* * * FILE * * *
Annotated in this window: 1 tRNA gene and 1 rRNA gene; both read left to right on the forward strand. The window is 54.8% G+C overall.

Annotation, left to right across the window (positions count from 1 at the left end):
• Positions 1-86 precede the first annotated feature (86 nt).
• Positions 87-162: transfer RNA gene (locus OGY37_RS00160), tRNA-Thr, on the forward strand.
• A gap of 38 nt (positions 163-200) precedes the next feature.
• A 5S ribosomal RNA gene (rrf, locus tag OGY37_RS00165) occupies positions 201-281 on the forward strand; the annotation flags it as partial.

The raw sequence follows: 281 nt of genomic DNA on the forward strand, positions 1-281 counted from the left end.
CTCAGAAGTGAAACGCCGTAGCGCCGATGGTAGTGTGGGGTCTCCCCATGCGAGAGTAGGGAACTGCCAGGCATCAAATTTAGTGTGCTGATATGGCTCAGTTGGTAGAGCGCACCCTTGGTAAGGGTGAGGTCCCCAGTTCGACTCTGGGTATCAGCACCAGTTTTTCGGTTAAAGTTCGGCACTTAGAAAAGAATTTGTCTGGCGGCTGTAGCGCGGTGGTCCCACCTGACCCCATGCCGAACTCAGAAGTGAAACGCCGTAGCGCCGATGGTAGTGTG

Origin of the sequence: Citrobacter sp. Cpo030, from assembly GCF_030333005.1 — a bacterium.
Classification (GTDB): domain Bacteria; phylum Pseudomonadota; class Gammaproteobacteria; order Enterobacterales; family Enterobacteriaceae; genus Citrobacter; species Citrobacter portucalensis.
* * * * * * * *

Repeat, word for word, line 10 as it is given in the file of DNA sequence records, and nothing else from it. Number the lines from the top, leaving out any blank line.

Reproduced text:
Classification (GTDB): domain Bacteria; phylum Pseudomonadota; class Gammaproteobacteria; order Enterobacterales; family Enterobacteriaceae; genus Citrobacter; species Citrobacter portucalensis.